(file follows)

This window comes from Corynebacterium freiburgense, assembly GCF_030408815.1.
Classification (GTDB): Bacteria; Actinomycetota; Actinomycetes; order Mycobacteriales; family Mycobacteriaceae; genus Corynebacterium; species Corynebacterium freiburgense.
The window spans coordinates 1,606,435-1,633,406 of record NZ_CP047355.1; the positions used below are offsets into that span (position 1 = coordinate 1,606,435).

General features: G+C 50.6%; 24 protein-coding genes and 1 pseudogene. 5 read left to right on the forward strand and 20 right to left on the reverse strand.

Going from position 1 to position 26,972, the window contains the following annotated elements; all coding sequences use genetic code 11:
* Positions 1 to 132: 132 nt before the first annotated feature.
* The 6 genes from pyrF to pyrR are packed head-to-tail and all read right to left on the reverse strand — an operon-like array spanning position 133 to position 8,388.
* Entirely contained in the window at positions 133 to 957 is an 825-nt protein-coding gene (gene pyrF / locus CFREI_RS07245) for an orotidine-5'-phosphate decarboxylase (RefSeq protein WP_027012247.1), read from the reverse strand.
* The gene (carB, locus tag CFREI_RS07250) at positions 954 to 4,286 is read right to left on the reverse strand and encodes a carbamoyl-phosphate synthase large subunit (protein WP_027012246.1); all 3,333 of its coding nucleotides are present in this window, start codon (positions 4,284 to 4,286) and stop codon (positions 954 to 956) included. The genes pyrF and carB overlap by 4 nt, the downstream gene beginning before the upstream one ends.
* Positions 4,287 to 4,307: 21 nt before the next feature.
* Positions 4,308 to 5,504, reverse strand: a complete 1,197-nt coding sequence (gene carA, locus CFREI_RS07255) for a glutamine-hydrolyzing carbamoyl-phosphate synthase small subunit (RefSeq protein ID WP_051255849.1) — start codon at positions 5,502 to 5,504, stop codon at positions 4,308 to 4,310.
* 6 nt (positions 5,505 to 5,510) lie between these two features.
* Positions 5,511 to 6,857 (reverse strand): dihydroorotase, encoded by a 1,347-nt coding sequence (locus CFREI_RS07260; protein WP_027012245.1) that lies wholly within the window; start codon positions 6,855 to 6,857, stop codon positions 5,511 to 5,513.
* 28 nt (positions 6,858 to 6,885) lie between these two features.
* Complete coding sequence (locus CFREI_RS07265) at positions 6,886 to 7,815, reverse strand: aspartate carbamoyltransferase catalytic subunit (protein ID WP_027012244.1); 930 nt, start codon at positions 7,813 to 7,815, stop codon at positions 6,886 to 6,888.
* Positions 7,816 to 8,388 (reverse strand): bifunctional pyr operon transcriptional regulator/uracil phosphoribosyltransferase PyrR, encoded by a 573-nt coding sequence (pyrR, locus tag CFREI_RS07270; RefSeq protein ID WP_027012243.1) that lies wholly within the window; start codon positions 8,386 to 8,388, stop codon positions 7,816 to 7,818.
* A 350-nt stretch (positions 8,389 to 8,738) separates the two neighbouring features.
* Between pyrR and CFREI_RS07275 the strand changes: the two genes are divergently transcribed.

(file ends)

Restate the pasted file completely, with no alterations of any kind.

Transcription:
This window comes from Corynebacterium freiburgense, assembly GCF_030408815.1.
Classification (GTDB): Bacteria; Actinomycetota; Actinomycetes; order Mycobacteriales; family Mycobacteriaceae; genus Corynebacterium; species Corynebacterium freiburgense.
The window spans coordinates 1,606,435-1,633,406 of record NZ_CP047355.1; the positions used below are offsets into that span (position 1 = coordinate 1,606,435).

General features: G+C 50.6%; 24 protein-coding genes and 1 pseudogene. 5 read left to right on the forward strand and 20 right to left on the reverse strand.

Going from position 1 to position 26,972, the window contains the following annotated elements; all coding sequences use genetic code 11:
* Positions 1 to 132: 132 nt before the first annotated feature.
* The 6 genes from pyrF to pyrR are packed head-to-tail and all read right to left on the reverse strand — an operon-like array spanning position 133 to position 8,388.
* Entirely contained in the window at positions 133 to 957 is an 825-nt protein-coding gene (gene pyrF / locus CFREI_RS07245) for an orotidine-5'-phosphate decarboxylase (RefSeq protein WP_027012247.1), read from the reverse strand.
* The gene (carB, locus tag CFREI_RS07250) at positions 954 to 4,286 is read right to left on the reverse strand and encodes a carbamoyl-phosphate synthase large subunit (protein WP_027012246.1); all 3,333 of its coding nucleotides are present in this window, start codon (positions 4,284 to 4,286) and stop codon (positions 954 to 956) included. The genes pyrF and carB overlap by 4 nt, the downstream gene beginning before the upstream one ends.
* Positions 4,287 to 4,307: 21 nt before the next feature.
* Positions 4,308 to 5,504, reverse strand: a complete 1,197-nt coding sequence (gene carA, locus CFREI_RS07255) for a glutamine-hydrolyzing carbamoyl-phosphate synthase small subunit (RefSeq protein ID WP_051255849.1) — start codon at positions 5,502 to 5,504, stop codon at positions 4,308 to 4,310.
* 6 nt (positions 5,505 to 5,510) lie between these two features.
* Positions 5,511 to 6,857 (reverse strand): dihydroorotase, encoded by a 1,347-nt coding sequence (locus CFREI_RS07260; protein WP_027012245.1) that lies wholly within the window; start codon positions 6,855 to 6,857, stop codon positions 5,511 to 5,513.
* 28 nt (positions 6,858 to 6,885) lie between these two features.
* Complete coding sequence (locus CFREI_RS07265) at positions 6,886 to 7,815, reverse strand: aspartate carbamoyltransferase catalytic subunit (protein ID WP_027012244.1); 930 nt, start codon at positions 7,813 to 7,815, stop codon at positions 6,886 to 6,888.
* Positions 7,816 to 8,388 (reverse strand): bifunctional pyr operon transcriptional regulator/uracil phosphoribosyltransferase PyrR, encoded by a 573-nt coding sequence (pyrR, locus tag CFREI_RS07270; RefSeq protein ID WP_027012243.1) that lies wholly within the window; start codon positions 8,386 to 8,388, stop codon positions 7,816 to 7,818.
* A 350-nt stretch (positions 8,389 to 8,738) separates the two neighbouring features.
* Between pyrR and CFREI_RS07275 the strand changes: the two genes are divergently transcribed.